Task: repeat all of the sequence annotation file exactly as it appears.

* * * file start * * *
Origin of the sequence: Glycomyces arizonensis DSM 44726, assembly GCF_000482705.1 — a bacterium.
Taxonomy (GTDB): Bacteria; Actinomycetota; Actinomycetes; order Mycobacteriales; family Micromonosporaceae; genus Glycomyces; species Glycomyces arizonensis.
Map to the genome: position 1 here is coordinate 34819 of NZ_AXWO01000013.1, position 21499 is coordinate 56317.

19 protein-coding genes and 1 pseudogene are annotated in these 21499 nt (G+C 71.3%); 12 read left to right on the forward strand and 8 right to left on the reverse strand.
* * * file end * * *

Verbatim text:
Origin of the sequence: Glycomyces arizonensis DSM 44726, assembly GCF_000482705.1 — a bacterium.
Taxonomy (GTDB): Bacteria; Actinomycetota; Actinomycetes; order Mycobacteriales; family Micromonosporaceae; genus Glycomyces; species Glycomyces arizonensis.
Map to the genome: position 1 here is coordinate 34819 of NZ_AXWO01000013.1, position 21499 is coordinate 56317.

19 protein-coding genes and 1 pseudogene are annotated in these 21499 nt (G+C 71.3%); 12 read left to right on the forward strand and 8 right to left on the reverse strand.